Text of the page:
Priest -turned activist wins award for environmental work
By Ted Alcuitas
Long before Laudato Si, Pope Francis’ encyclical on The Care of Creation and the Climate Change movement, an obscure priest from the island of Mindoro in the southern Philippines was waging his own battle against environmental degradation.
Fr. Edwin ‘Edu’ Gariguez received an “environmental hero” award from the Jesuit-run Xavier University for his sustained and significant efforts to protect the environment and indigenous peoples.
Gariguez has been in Canada twice as the solidarity visitor for Development & Peace – Caritas Canada. He was in the Atlantic in 2012 and the west coast in 2015.
Gariguez, now executive secretary of Caritas-Philippines, became a prominent figure against mining in the country when he led an 11-day hunger strike to stop operations of the Norwegian mining company Intex in 2009.
His battle to preserve the culture of the Mangyan tribe – the indigenous people of Mindoro, won him the Goldman Environmental Prize, the world’s largest award for grassroots environmental activists in 2012.
But it also endangered his life when he was put in the ‘hit list’ by the notorious Gen. Jovito Palparan, the so-called ‘butcher’ of the Philippine military now facing criminal charges for murder. Gariguez had to flee the island and transfer to Manila.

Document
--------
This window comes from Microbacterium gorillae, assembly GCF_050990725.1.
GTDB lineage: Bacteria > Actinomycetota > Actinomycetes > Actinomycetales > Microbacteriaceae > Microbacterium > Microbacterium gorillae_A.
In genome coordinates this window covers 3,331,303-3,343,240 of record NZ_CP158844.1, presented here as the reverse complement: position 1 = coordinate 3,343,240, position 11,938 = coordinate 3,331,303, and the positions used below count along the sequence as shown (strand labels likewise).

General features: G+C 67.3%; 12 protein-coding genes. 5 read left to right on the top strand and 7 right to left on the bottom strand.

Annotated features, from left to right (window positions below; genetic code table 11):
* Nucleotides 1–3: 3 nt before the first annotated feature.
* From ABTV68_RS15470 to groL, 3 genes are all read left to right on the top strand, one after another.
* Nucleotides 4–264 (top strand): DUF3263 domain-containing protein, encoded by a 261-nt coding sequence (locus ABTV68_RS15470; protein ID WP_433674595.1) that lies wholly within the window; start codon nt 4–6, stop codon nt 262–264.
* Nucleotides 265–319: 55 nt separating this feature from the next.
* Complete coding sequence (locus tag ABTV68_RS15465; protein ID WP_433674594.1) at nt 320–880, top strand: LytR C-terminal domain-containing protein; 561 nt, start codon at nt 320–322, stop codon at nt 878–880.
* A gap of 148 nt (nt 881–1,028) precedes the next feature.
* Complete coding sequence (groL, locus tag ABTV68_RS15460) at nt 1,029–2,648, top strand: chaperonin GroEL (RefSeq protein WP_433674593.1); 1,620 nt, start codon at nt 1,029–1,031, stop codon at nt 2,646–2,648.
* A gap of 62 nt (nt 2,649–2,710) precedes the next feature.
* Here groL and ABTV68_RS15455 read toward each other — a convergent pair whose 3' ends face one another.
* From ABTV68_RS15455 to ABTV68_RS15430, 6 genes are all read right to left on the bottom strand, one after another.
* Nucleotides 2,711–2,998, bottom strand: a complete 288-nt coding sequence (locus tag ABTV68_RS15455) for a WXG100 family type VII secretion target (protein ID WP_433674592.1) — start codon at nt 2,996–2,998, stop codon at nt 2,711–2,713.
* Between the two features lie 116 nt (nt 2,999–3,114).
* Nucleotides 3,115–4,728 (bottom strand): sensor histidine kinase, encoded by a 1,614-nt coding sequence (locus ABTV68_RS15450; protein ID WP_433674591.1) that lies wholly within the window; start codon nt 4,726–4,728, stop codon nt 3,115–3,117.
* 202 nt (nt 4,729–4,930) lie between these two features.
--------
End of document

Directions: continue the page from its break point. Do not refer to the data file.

Fr. Roberto Yap, university president, said Gariguez’s ministry is an inspiring response to Pope Francis challenge “to hear both the cry of the earth and the cry of the poor.” The award, a Doctor in Humanities honoris causa , was given at convocation ceremonies March 17 in Cagayan de Oro City.
The Department of Environment and Natural Resources indefinitely revoked Intex’s permit and stopped mining operations after Gariguez’s campaign.
But in 2015 however, the DENR reinstated the environmental compliance certificate for Intex to mine ore in Mindoro after six years of suspension.
Jaybee Garganera, national coordinator of Alyansa Tigil Mina, said a 25-year moratorium against large-scale mining issued by the provincial government of Oriental Mindoro in 2010 is stalling Intex’s operations.
“They can’t explore because there is a need to secure an endorsement from the local and provincial governments,” Garganera said.
And even with the ECC, he said the mining firm still needs to negotiate with the Mangyans and other stakeholders to get consent.
Calapan Bishop Warlito Cajandig has vowed to oppose the ECC for Intex and called on the faithful to keep their vigilance against attempts by Intex to operate again in their province.